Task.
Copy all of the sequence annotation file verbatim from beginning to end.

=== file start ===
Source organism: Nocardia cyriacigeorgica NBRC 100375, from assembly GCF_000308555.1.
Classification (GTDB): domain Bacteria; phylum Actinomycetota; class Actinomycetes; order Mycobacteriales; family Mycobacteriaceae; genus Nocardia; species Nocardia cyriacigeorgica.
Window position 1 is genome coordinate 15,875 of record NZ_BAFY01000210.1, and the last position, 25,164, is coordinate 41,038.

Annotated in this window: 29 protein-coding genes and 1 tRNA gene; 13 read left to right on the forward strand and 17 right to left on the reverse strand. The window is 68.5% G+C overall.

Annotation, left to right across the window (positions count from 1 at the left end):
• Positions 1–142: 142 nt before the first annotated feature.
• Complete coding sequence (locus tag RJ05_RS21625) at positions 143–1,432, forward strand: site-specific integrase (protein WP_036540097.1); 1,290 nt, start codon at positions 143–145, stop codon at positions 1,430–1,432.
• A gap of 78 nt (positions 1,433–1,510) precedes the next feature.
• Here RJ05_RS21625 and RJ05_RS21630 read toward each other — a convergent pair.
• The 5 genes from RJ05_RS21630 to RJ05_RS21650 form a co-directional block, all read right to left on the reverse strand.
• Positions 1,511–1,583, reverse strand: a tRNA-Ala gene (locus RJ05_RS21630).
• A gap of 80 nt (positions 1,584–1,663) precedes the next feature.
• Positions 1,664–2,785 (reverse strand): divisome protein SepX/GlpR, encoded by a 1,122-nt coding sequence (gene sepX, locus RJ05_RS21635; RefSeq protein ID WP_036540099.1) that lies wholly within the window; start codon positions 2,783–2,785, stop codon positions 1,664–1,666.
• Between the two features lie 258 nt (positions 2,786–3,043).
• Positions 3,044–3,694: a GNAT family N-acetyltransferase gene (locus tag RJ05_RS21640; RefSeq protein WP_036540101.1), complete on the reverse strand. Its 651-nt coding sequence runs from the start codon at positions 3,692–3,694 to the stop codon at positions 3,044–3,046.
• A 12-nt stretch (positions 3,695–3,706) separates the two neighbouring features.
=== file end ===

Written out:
Source organism: Nocardia cyriacigeorgica NBRC 100375, from assembly GCF_000308555.1.
Classification (GTDB): domain Bacteria; phylum Actinomycetota; class Actinomycetes; order Mycobacteriales; family Mycobacteriaceae; genus Nocardia; species Nocardia cyriacigeorgica.
Window position 1 is genome coordinate 15,875 of record NZ_BAFY01000210.1, and the last position, 25,164, is coordinate 41,038.

Annotated in this window: 29 protein-coding genes and 1 tRNA gene; 13 read left to right on the forward strand and 17 right to left on the reverse strand. The window is 68.5% G+C overall.

Annotation, left to right across the window (positions count from 1 at the left end):
• Positions 1–142: 142 nt before the first annotated feature.
• Complete coding sequence (locus tag RJ05_RS21625) at positions 143–1,432, forward strand: site-specific integrase (protein WP_036540097.1); 1,290 nt, start codon at positions 143–145, stop codon at positions 1,430–1,432.
• A gap of 78 nt (positions 1,433–1,510) precedes the next feature.
• Here RJ05_RS21625 and RJ05_RS21630 read toward each other — a convergent pair.
• The 5 genes from RJ05_RS21630 to RJ05_RS21650 form a co-directional block, all read right to left on the reverse strand.
• Positions 1,511–1,583, reverse strand: a tRNA-Ala gene (locus RJ05_RS21630).
• A gap of 80 nt (positions 1,584–1,663) precedes the next feature.
• Positions 1,664–2,785 (reverse strand): divisome protein SepX/GlpR, encoded by a 1,122-nt coding sequence (gene sepX, locus RJ05_RS21635; RefSeq protein ID WP_036540099.1) that lies wholly within the window; start codon positions 2,783–2,785, stop codon positions 1,664–1,666.
• Between the two features lie 258 nt (positions 2,786–3,043).
• Positions 3,044–3,694: a GNAT family N-acetyltransferase gene (locus tag RJ05_RS21640; RefSeq protein WP_036540101.1), complete on the reverse strand. Its 651-nt coding sequence runs from the start codon at positions 3,692–3,694 to the stop codon at positions 3,044–3,046.
• A 12-nt stretch (positions 3,695–3,706) separates the two neighbouring features.